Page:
A study has found that playing video games has no effect on well-being

A study from Oxford University found that time spent playing video games had no effect on people’s well-being, combating concerns that gaming could be harmful to mental health.

In contrast to the vast majority of previous studies on the impact of video games on well-being, the Oxford team was able to track actual gameplay, rather than relying on self-reported estimates.

Together with seven different game publishers, who agreed to share data without controlling publishing, they were able to track the playing habits of nearly 40,000 individual players, all of whom agreed to join the study.

Andy Przybylski, one of the researchers, said the study scale provided strong evidence of no effect on well-being. “With 40,000 observations over six weeks, we really gave video game play spins a fair chance to predict emotional states in life satisfaction, and we found no evidence for that – we found evidence that this isn’t right in the way.”

What matters, Przybylski said, is “the mindset that people have when they approach games.” Players were asked to report their experiences on grounds such as “independence,” “competence,” and “internal motivation,” to deselect whether they were playing for health reasons, such as having fun or socializing with friends, or more, such as a compulsion to achieve the goals set by the game. .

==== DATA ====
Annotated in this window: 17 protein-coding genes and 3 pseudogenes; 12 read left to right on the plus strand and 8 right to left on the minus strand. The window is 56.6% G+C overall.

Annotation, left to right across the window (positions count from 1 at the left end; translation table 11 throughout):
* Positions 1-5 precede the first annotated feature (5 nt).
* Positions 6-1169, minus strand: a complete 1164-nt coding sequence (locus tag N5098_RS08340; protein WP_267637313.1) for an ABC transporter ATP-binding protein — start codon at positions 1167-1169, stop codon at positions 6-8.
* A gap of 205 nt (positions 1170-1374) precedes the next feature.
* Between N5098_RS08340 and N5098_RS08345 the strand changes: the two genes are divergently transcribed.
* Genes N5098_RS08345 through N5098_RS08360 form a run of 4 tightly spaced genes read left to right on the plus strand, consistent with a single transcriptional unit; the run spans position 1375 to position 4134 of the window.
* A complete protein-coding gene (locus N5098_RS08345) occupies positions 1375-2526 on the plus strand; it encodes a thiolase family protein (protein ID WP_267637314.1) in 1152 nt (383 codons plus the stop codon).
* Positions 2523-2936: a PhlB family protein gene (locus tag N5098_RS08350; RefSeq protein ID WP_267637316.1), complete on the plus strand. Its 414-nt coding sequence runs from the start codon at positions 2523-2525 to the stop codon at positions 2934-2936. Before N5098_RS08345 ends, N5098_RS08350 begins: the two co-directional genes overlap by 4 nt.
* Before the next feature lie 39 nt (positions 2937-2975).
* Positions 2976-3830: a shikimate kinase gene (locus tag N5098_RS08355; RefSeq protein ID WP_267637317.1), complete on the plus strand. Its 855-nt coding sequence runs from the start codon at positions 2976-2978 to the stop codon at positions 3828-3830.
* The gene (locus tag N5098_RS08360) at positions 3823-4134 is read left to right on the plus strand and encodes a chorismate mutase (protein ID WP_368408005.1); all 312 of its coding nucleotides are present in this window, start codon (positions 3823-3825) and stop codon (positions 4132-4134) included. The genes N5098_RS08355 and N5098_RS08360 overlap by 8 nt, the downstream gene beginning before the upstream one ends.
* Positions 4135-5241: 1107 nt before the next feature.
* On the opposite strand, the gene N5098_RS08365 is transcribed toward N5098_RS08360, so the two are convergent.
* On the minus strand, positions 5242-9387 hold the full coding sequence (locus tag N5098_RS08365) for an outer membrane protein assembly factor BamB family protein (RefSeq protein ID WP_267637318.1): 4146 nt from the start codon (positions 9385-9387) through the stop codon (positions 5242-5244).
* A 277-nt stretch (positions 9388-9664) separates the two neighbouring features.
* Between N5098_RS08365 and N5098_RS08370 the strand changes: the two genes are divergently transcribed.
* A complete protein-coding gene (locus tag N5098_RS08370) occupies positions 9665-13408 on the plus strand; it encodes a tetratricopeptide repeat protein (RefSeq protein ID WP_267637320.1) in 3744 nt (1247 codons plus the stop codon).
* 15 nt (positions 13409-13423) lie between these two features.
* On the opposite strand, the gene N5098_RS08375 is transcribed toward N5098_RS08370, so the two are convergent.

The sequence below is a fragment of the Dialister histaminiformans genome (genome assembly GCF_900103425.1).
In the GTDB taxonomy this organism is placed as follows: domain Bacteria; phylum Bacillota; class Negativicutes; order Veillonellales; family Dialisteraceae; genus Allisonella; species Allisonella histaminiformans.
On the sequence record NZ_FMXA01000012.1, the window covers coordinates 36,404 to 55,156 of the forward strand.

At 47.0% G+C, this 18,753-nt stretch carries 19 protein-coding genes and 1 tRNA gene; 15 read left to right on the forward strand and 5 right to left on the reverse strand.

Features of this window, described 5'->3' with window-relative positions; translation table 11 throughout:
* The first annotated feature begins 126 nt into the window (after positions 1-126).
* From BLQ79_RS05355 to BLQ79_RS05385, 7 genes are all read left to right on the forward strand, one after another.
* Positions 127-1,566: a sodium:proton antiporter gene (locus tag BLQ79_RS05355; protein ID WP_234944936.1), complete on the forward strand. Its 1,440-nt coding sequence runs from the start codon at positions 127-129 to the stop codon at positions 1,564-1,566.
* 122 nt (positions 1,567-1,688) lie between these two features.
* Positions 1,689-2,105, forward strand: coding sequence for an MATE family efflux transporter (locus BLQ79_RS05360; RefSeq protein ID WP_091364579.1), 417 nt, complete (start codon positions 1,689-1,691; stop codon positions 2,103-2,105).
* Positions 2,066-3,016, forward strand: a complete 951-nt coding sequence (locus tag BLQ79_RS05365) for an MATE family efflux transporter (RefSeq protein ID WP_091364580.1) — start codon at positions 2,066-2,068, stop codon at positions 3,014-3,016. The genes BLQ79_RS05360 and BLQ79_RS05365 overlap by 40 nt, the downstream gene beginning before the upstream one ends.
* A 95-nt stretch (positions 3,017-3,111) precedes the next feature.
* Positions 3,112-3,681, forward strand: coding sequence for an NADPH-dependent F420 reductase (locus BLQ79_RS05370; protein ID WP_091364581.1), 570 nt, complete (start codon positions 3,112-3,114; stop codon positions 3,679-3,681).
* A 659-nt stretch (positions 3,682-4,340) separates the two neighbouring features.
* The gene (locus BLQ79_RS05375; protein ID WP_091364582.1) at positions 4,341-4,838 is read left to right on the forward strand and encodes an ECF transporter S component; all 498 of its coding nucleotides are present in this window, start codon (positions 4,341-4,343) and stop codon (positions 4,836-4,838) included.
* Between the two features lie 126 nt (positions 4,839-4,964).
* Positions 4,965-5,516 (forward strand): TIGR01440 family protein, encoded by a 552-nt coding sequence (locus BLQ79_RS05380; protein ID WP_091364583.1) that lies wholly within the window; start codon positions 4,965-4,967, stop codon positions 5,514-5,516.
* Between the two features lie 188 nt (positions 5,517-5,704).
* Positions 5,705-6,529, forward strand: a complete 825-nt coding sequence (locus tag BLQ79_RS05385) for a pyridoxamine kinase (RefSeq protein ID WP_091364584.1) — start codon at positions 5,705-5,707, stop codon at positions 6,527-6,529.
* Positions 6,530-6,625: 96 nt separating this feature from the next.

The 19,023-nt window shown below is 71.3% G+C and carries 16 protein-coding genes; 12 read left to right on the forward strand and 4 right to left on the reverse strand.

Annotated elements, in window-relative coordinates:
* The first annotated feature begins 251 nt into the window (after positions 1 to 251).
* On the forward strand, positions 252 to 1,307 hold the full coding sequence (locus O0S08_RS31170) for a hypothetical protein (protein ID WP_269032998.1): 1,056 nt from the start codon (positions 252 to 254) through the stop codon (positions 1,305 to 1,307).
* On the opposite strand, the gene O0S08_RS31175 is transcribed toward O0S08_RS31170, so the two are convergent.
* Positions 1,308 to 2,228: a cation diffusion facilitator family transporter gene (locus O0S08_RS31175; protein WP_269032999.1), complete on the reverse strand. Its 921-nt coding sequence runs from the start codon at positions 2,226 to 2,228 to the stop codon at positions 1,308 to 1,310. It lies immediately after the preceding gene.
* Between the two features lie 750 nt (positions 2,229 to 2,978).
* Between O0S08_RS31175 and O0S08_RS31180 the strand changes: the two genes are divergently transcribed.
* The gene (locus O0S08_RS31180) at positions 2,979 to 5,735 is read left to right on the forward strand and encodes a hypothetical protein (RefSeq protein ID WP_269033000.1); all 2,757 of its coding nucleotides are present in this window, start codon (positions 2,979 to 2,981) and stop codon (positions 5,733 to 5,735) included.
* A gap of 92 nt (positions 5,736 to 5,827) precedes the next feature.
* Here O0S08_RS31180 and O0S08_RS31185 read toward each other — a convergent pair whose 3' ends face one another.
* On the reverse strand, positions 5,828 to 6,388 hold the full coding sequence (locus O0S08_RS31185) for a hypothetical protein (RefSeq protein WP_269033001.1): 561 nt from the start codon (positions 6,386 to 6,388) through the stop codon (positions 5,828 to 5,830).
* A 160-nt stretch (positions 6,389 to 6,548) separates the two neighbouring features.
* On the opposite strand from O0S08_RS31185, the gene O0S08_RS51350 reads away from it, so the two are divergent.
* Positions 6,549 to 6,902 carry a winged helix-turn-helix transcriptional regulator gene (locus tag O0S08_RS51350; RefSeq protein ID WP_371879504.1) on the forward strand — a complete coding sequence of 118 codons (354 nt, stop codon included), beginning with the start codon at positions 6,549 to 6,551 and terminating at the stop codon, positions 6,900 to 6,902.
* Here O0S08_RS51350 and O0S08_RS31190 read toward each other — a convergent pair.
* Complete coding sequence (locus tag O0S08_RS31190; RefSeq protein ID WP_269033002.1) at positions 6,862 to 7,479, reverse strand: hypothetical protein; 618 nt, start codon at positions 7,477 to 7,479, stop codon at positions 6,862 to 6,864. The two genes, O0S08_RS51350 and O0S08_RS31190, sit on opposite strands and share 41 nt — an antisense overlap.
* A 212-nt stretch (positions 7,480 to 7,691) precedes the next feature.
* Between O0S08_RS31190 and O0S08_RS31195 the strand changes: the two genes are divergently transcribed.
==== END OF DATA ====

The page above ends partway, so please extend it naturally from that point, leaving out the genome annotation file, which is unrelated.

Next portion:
The study found that healthy motivation was associated with positive well-being, while players who felt as though they ‘compelled’ to play the game also tended to feel worse satisfaction, regardless of how long they played.

Finding that there is no link between gameplay and wellbeing at extreme levels may collapse: there may be an impact if the player increases playtime by 10 hours. A day above what is usual for them. The study did not collect data for individual gaming sessions of less than zero or longer than 10 hours, due to the risk of recording errors. But it is powerful enough to refute many concerns that there is a general link between playtime and poor mental health.

Przybylski said the results cannot cover the entire game. Despite approaching over 30 publishers, only seven agreed to participate, and the games studied (Animal Crossing: New Horizons, Apex Legends, Eve Online, Forza Horizon 4, Gran Turismo Sport, Outriders, The Crew 2) represent the cross-section The broad but not the total of the broker.

“It took a year and a half for these game companies to donate their data, and these games were not chosen at random. But these are the publishers who are looking to open science,” Przybylski said.

However, the study, which builds on an earlier paper from the university that followed players in two games, is necessary to bridge the “concern and evidence gap”.

“This is a very basic study: we don’t even get into what people do while playing games, we don’t create an experience, however, even without this data, countries go through ordinances, in the case of Japan, or laws in the case of China, banning or limiting Games. These, if the explanations are taken at face value, are supposed to be about improving the mental health of young people. There is no evidence of their effectiveness.”

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